Where EAST meets the Northwest
ATHLETE OF THE YEAR. Naomi Osaka of Japan serves the ball during a practice
session ahead of the Australian Open tennis tournament in Melbourne, Australia,
in this January 18, 2020 file photo. While Osaka won the U.S. Open for her third
Grand Slam title, she also stood out for speaking out about racial injustice and
police brutality. The athlete-activist has been selected by The Associated Press
as the Female Athlete of the Year. (AP Photo/Lee Jin-man, File)
From The Asian Reporter, V31, #1 (January 4, 2021), pages 1 & 12.
Activist, champion: Naomi Osaka is AP Female Athlete of Year
By Howard Fendrich
The Associated Press
With tennis, like so much of the world, shut down because of the coronavirus
pandemic, Naomi Osaka found herself with time to read and think.
And while she won the U.S. Open for her third Grand Slam title, she also
stood out for speaking out about racial injustice and police brutality.
As noteworthy in 2020 for her activism away from the tennis court as her
success on it, Osaka was selected by The Associated Press as the Female Athlete
of the Year in results revealed after a vote by AP member sports editors and AP
"It was difficult to be isolated from my family for large parts of the year,
but that’s nothing compared to others. It was sad to watch and read the news of
people suffering from COVID-19, and the economic and social effect on so many —
losing jobs, mental health. It was such a tough year for so many people," Osaka
wrote in an e-mail interview. "And then watching the police injustices like
George Floyd, Breonna Taylor, and Jacob Blake (to name just a few) in the summer
broke my heart. I am proud of my U.S. Open victory, but more so that I got
people talking about the real issues."
Osaka collected 18 of 35 first-place votes and a total of 71 points.
Women’s National Basketball Association (WNBA) Finals MVP Breanna Stewart was
next with nine first-place votes and 60 points, followed by Sarah Fuller, the
Vanderbilt soccer player who kicked for the school’s football team, with one
first-place vote and 24 points.
LeBron James was announced as the AP Male Athlete of the Year.
Billie Jean King, a 12-time Grand Slam singles title winner and a pioneering
advocate for decades, praised Osaka for positioning "herself as a leader not
only in women’s tennis but in all of sports and a force for change in our
"She successfully completed the difficult task of taking excellence in sports
performance and using that platform to succeed outside of sports on a much
bigger stage," King told The AP. "She ignited a conversation on social justice,
the results of which were bigger than tennis, larger than sports, and in doing
so raised the bar for all those who want to leverage the gifts and talents we
have to make a difference in our world."
Osaka went 16-3 during the coronavirus-truncated tennis calendar — the
professional tours took about a five-month hiatus; Wimbledon was cancelled for
the first time since 1945 — and ended the year ranked No. 3.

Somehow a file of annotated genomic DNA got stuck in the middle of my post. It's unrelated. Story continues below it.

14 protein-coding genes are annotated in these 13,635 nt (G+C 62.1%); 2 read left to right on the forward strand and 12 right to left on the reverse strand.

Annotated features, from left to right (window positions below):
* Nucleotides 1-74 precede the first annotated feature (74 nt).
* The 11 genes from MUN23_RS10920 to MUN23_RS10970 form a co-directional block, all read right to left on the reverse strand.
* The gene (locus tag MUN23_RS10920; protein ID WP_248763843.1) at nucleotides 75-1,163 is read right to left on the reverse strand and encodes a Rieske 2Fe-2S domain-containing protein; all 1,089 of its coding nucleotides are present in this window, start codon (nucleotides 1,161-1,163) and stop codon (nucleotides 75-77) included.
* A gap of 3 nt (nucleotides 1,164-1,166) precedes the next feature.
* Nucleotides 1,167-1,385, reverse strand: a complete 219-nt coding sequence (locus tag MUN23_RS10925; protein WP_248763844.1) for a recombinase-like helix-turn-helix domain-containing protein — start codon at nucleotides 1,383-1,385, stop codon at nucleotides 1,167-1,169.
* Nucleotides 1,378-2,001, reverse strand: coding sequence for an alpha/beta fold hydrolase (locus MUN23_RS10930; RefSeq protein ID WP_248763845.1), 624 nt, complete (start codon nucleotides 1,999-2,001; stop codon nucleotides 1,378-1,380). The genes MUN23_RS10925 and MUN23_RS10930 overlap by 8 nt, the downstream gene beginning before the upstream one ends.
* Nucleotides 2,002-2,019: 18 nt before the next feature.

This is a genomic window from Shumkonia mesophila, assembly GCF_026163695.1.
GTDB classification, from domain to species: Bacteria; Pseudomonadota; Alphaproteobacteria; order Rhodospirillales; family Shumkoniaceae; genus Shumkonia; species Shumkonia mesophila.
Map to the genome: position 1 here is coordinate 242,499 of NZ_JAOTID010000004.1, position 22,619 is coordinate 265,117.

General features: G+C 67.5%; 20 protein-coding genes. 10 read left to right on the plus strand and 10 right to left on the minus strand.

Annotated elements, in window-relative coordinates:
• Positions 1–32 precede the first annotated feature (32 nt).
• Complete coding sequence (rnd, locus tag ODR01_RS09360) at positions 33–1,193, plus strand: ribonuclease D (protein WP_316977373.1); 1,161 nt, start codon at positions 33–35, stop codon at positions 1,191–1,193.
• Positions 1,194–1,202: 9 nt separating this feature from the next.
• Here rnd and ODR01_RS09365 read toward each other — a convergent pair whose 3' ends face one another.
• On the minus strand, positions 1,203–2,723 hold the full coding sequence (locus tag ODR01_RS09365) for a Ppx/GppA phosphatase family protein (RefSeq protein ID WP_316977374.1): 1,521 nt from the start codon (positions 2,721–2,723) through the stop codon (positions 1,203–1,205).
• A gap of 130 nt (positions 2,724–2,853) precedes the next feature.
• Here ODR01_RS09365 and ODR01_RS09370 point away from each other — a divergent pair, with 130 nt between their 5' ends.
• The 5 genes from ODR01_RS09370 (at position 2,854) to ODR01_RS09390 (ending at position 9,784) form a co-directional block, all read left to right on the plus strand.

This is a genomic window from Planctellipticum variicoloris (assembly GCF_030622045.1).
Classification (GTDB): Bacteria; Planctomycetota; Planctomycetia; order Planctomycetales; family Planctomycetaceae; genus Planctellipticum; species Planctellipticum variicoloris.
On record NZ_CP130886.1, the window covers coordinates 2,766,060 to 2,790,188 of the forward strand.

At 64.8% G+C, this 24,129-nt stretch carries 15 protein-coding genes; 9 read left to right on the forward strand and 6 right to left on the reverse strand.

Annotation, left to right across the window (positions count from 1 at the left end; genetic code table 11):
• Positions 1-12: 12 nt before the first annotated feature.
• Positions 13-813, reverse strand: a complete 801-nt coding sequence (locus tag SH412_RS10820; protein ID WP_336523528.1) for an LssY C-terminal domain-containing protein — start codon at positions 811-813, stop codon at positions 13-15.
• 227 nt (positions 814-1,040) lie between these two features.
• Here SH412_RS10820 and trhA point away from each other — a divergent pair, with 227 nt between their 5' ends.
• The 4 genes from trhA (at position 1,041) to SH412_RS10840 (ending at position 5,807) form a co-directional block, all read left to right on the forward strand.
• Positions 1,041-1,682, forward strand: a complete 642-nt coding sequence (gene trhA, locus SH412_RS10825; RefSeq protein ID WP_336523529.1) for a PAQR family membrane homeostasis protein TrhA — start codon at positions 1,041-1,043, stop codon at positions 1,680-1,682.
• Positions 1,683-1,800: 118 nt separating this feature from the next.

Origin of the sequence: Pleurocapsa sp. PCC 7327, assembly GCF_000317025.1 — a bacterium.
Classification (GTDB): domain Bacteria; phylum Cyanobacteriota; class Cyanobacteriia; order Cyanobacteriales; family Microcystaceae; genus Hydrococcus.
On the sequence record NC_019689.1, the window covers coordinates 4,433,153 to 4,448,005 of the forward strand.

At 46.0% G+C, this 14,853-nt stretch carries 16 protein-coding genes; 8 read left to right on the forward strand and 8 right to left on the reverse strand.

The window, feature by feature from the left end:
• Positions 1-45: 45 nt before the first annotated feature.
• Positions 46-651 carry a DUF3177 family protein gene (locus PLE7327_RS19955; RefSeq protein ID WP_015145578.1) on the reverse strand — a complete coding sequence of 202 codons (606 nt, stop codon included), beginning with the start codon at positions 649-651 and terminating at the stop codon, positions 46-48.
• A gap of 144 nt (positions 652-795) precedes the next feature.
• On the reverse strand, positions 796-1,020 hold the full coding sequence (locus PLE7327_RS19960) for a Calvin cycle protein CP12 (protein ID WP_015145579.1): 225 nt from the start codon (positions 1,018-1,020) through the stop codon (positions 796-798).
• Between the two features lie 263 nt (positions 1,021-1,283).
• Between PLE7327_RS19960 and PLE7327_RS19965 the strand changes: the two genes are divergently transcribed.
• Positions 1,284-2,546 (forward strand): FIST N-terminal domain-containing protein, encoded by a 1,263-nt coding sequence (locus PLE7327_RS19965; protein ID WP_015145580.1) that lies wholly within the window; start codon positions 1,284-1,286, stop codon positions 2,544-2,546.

The defining stretch of Osaka’s season came in August and September, when she
compiled an 11-match winning streak that included the U.S. Open.
It was during a tuneup tournament in New York that Osaka — whose father is
Haitian and mother is Japanese — declared she would not play her semifinal,
joining athletes from the National Basketball Association (NBA) and elsewhere in
protesting the police shooting of Blake.
"There are clearly so many worthy issues. This one especially resonated with
me because of my own personal up-bringing; and also while the tennis tour was
paused, I was able to watch and read news at length for the first time in my
life. This summer in the U.S., tensions were high and reached a boiling point,"
Osaka said. "It was the right time for me to speak up."
Taking her lead, that tournament shut down completely for a day.
"Her activism has shone a light on how we as individuals and sports leagues
can collectively make an impact," Women’s Tennis Association (WTA) chairman and
CEO Steve Simon said. "Not only is she a phenomenal tennis player, but she also
demonstrates how athletes have an opportunity to use their platform for
something bigger than the game or themselves. Her actions are nothing short of
inspiring and she is so very deserving of this recognition."
During the U.S. Open, Osaka brought attention to Black victims of violence by
arriving for matches wearing face masks bearing the names of Floyd, Taylor,
Tamir Rice, Elijah McClain, Trayvon Martin, Ahmaud Arbery, and Philando Castile.
"To be honest, I really didn’t stop to think about what others would think of
my actions. Other people’s opinions weren’t going to stop me from doing what I
know in my heart was the right thing to do," Osaka said. "The strong voices of
Colin (Kaepernick) and LeBron were certainly positive influences for me and gave
me strength in my own convictions."
Turning to 2021, the 23-year-old Osaka listed these goals: "work hard, do
better, speak up, be kind."
Japan, where she was born, is slated to host the postponed Olympics next
"I am looking forward most to being with the athletes that had waited and
trained for over 10 years, for celebrating a very hard year (2020), and having
that happen in Japan makes it that much more special," Osaka said. "It’s a
special and beautiful country filled with culture, history, and beauty. I cannot
be more excited."
Read the current issue of The Asian Reporter in its entirety!
Go to <www.asianreporter.com/completepaper.htm>!